There are a number of potential reasons commonly cited as the impetuses for this divergence in consumer spending patterns. For one, while the beauty industry is hardly immune to the effect of inflation, prices in this industry tend to rise at a far slower clip than in other product sectors. In addition, there’s something known as the “lipstick effect” that has been witnessed in past recessions, which essentially refers to the idea that even when money is tight, people will still want to spend on smaller indulgences like beauty products.
According to a report from IBISWorld, Ulta Beauty accounts for nearly 30% of all revenue generated in the Beauty, Cosmetics, & Fragrance Stores industry. To give context, this market is currently valued at nearly $30 billion in the U.S. alone. As for the broader beauty and personal care market, it hit a global valuation of $534 billion this year.
Over the trailing five-year period, Ulta Beauty has grown its annual revenue and net income by respective amounts of 47% and 78%. Meanwhile, the stock has delivered a total return of 109% for investors in that period, compared to the S&P 500’s return of 53%.
And in the most recent quarter, Ulta Beauty beat Wall Street’s expectations on all counts. Not only was revenue up 17% year over year, but its bottom line increased nearly 18% while diluted earnings per share jumped 25%.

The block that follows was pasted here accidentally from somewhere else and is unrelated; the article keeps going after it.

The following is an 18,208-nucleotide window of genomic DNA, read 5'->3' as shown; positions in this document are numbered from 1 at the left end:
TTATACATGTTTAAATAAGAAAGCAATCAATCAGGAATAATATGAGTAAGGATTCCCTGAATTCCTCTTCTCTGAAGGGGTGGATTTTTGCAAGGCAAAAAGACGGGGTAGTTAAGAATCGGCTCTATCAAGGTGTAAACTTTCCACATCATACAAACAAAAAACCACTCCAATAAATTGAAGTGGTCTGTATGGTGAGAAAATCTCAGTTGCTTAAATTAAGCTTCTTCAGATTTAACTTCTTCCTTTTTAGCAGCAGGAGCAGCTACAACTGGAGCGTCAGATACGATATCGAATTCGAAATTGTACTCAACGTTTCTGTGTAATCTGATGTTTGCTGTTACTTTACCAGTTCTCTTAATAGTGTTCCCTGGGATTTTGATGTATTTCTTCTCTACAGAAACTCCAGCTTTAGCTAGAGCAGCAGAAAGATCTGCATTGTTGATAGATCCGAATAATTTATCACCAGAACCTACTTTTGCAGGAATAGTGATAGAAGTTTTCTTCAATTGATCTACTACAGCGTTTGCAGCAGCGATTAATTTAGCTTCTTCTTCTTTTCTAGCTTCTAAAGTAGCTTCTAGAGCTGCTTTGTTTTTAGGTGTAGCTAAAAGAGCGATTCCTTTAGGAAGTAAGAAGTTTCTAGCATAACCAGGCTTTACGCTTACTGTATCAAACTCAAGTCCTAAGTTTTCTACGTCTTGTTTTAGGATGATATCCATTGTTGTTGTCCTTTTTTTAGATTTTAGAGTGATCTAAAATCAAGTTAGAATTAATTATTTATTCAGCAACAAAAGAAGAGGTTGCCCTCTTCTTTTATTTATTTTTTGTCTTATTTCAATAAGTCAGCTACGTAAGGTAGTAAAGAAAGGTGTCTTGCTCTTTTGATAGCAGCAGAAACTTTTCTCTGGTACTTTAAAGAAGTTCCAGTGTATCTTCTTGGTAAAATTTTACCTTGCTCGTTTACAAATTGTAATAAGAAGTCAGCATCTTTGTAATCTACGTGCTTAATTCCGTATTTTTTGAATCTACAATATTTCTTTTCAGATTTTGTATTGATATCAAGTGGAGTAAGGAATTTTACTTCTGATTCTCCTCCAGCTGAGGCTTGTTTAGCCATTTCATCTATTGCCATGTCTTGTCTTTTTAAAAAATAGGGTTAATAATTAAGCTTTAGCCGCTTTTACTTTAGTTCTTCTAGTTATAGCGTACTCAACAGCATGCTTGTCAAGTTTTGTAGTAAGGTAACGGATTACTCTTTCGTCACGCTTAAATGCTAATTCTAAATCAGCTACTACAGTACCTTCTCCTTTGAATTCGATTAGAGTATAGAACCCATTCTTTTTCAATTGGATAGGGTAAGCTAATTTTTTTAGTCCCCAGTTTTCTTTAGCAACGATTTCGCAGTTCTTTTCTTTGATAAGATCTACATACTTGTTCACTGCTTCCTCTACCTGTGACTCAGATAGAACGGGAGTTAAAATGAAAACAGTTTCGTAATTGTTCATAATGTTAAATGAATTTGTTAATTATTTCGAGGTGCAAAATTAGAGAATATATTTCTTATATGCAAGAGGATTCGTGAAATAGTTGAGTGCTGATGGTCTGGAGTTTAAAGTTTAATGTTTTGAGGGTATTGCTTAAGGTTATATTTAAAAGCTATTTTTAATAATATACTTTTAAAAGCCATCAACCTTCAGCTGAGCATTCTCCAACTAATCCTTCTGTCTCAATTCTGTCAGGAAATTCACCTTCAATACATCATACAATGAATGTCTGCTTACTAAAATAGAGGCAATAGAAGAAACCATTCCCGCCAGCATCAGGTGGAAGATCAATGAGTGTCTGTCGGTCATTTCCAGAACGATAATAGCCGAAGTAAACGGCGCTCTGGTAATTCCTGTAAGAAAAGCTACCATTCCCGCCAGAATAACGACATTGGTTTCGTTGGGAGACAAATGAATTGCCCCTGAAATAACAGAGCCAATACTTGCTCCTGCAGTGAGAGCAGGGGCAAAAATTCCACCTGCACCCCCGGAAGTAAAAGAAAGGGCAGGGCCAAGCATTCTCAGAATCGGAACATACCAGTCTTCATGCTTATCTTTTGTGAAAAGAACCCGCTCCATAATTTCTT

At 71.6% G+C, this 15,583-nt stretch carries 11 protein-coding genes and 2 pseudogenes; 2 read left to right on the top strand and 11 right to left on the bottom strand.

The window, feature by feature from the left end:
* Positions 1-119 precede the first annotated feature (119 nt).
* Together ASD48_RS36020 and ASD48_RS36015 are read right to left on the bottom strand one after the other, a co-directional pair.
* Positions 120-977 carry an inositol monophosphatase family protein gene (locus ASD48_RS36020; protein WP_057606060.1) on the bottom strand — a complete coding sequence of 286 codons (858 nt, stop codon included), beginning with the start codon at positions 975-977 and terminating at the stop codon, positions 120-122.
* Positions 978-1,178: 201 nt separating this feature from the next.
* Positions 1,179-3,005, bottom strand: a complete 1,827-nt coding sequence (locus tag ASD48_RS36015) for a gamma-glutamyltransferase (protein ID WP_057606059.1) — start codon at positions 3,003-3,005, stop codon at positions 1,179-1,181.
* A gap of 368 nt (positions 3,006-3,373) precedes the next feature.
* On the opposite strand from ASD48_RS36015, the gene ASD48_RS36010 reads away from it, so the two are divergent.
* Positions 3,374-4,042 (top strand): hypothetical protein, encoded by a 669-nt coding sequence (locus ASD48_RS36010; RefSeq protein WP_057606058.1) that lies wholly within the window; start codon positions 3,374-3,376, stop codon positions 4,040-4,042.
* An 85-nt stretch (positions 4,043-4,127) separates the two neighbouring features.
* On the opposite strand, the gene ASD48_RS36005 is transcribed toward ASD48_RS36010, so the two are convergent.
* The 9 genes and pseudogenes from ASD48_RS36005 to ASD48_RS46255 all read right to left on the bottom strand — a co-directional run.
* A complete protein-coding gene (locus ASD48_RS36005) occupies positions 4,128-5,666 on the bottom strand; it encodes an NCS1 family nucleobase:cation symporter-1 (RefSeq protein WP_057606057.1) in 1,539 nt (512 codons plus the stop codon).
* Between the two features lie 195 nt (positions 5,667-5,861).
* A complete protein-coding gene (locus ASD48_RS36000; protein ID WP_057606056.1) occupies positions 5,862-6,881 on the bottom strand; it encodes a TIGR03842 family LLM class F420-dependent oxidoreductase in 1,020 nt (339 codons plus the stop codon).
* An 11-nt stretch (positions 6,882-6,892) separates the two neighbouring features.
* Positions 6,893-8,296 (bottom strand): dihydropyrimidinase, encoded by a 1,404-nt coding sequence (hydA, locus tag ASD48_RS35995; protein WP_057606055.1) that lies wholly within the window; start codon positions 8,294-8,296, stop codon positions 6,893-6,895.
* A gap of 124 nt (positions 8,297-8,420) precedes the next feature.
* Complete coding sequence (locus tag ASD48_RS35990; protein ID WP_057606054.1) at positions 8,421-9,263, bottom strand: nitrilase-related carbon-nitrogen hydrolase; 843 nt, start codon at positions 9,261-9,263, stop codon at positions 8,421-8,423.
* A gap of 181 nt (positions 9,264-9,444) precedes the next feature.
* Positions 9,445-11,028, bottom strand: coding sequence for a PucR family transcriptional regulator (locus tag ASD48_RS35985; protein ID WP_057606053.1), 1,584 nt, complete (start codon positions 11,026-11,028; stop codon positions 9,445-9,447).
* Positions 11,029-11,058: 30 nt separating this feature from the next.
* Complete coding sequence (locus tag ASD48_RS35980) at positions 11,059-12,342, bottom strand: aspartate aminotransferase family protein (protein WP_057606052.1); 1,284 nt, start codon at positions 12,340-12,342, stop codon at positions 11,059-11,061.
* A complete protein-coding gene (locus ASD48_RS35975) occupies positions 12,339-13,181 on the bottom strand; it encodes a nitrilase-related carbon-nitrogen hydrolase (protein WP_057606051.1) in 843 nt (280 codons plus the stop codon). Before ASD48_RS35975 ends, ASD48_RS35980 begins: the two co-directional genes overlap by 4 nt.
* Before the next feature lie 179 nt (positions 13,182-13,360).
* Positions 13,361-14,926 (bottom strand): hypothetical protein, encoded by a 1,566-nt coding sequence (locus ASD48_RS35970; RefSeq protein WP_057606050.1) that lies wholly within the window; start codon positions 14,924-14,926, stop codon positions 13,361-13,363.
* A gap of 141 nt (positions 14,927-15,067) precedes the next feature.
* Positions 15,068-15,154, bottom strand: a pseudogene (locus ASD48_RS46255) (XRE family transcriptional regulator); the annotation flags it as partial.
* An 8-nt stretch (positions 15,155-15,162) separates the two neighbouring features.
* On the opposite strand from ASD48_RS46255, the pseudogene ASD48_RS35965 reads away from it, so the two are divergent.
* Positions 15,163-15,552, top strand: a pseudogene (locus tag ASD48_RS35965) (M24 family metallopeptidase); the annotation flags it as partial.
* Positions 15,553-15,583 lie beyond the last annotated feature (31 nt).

Looking beyond the possibility of a recession, Ulta Beauty’s strong market foothold and robust track record of financial growth make it a worthwhile investment to consider for the long haul.
3. Match Group
When it comes to the world of dating apps, few companies compete with the market dominance and brand authority that Match Group (MTCH -6.68%) continues to wield.
According to a survey that the company conducted in July 2021, approximately 60% of all relationships that are initiated online involve one of Match Group’s brands. Not only is the company’s well-known product Tinder the most downloaded dating app on the face of the planet, but Match Group boasts a paying user count of more than 16 million individuals worldwide across its various brands.
The U.S. dating app market hit nearly $6 billion in revenue in 2021, and about half of that was generated by Match Group. It should come as no surprise that Match Group remains the market leader in the dating app space.
The Tinder app captures more than a 32% share of the U.S. dating app market. When you roll other Match Group products into the mix, including Hinge, Plenty of Fish, OkCupid, and Match, that brings the company’s slice of the U.S. dating app market alone to roughly 65%.
In the most recent quarter, Match Group reported that total revenue jumped 12% from the year-ago period, while payers across its various platforms and revenue per payer increased by respective amounts of 10% and 3%. Direct revenue from Tinder jumped 13% year over year, while revenue generated from Match Group’s other brands popped by 12%.
While investors may have shied away because of some near-term hurdles — among them, currency fluctuations, weaker performance from Tinder, and less-than-stellar guidance — the company’s robust market leadership and diverse brands should eventually pave a strong path ahead.